Update by Bill Wilson – May 2015
Worm towers are just one of many techniques that permaculture designers might use in an overall plan for a home, farmstead or larger piece of property. Permaculture is an amazing study into creating living systems that don’t pollute, utilize wastes, create multiple yields, minimize work and leave a place in much better condition for future generations. Join us sometime for a deep and inspiring look into Permaculture.
How to Use
Above is the empty worm tower as it was installed into the ground at Midwest Permaculture in Stelle, IL. We then put in some wet straw for bedding, a handful of composting worms (red wigglers) and a days worth of kitchen scraps. For the next couple of weeks we added our daily kitchen scraps until it was full. Thereafter, the contents would slowing sink down as the worms enjoyed their feast, turning scraps into pure worm castings. About once a week there would be enough room to add another days worth of kitchen scraps. If someone had 7 towers they could top-off one per day.
The beauty of the system? No muss…no fuss…no smell…no slimy buckets…no flys… no compost juice to drain. Just insert kitchen scraps and walk away. The plants growing around the worm tower love the nutrients. The worms love their new home. We harvest the worm castings once a year is the spring. The only maintenance is to be sure the area stays moist in dry times (can’t let the worms dry out).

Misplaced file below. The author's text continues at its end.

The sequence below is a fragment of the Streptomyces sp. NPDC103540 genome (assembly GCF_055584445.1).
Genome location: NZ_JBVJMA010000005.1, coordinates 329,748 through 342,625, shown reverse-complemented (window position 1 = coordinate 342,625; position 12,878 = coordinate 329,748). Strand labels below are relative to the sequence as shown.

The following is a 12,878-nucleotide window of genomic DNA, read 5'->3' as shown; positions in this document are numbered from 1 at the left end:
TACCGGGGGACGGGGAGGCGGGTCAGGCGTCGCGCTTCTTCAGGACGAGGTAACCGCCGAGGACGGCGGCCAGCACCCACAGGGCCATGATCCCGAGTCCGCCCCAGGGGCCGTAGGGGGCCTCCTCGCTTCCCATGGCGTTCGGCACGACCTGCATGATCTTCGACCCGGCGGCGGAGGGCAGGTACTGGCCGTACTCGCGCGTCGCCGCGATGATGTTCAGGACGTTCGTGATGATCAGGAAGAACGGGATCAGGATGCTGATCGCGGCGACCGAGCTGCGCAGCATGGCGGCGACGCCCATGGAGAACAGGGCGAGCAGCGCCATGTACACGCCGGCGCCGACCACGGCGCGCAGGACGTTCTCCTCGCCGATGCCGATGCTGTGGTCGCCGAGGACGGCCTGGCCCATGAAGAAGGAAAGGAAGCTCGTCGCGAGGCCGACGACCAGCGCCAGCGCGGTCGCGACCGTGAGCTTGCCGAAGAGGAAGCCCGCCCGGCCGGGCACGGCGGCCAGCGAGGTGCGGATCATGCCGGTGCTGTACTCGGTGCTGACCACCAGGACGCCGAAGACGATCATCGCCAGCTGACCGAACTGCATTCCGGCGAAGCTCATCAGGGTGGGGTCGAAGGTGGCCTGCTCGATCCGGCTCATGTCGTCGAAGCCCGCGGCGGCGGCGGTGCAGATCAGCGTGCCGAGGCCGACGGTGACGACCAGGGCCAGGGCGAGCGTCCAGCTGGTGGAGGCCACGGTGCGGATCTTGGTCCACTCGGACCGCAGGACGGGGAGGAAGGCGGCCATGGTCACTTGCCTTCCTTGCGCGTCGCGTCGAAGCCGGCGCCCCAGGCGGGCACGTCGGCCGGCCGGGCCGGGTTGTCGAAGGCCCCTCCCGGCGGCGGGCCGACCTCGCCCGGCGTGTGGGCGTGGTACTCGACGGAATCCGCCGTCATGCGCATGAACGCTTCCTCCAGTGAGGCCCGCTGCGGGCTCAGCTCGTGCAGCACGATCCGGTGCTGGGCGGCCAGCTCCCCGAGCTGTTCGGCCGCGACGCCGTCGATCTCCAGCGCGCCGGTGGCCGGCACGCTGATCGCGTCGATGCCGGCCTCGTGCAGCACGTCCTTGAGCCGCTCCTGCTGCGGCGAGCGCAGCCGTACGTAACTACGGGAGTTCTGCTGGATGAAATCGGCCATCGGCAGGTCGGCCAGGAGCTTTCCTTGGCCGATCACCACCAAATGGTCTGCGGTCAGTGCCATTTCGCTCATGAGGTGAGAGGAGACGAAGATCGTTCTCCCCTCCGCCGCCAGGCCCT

If you’d like to make your own tower here are some instructions.
Feel free to print and share with others.
We’ve used the worm tower for several years in our Northern Illinois climate and during the winter everything slows down including our worms. But our little guys have made it through each winter by burrowing down below the frost line which is why the tower should be long (deep) and be kept full over the winter months. We also keep the area around and on top of the tower covered with leaves or straw to minimize freezing depth.
Harvesting the Castings
We pull out the castings from the bottom each spring by removing the top 1/3’rd of the contents of the tube which is where the worms have now migrated to get their fresh food. The bottom 2/3’s holds the previous year castings. Because small roots have moved in from the surrounding perennial plants we use a trowel around the edges to loosen things up and then remove the castings with our hands. We now have a small bucket of worm castings to spread on to the surface of any gardening bed for added fertility or we may use the castings in planting trays for our starters.
What we like about the worm tower is how easy it is to make and use. This is a simple and clean way to dispose of kitchen scraps while feeding our gardens at the same time.
Here is the video that got us started with our own worm towers. It’s only 2 minutes and it has some good graphics.
And by the way, is there any reason that drilling a bunch of holes in an old 5-gallon bucket and sinking that into the ground would not work as well? One would just want to be sure it is mulched heavily over winter to prevent freezing the worms. And the lid is bigger (a bit more unsightly?) but one could put a nice potted plant on top for looks!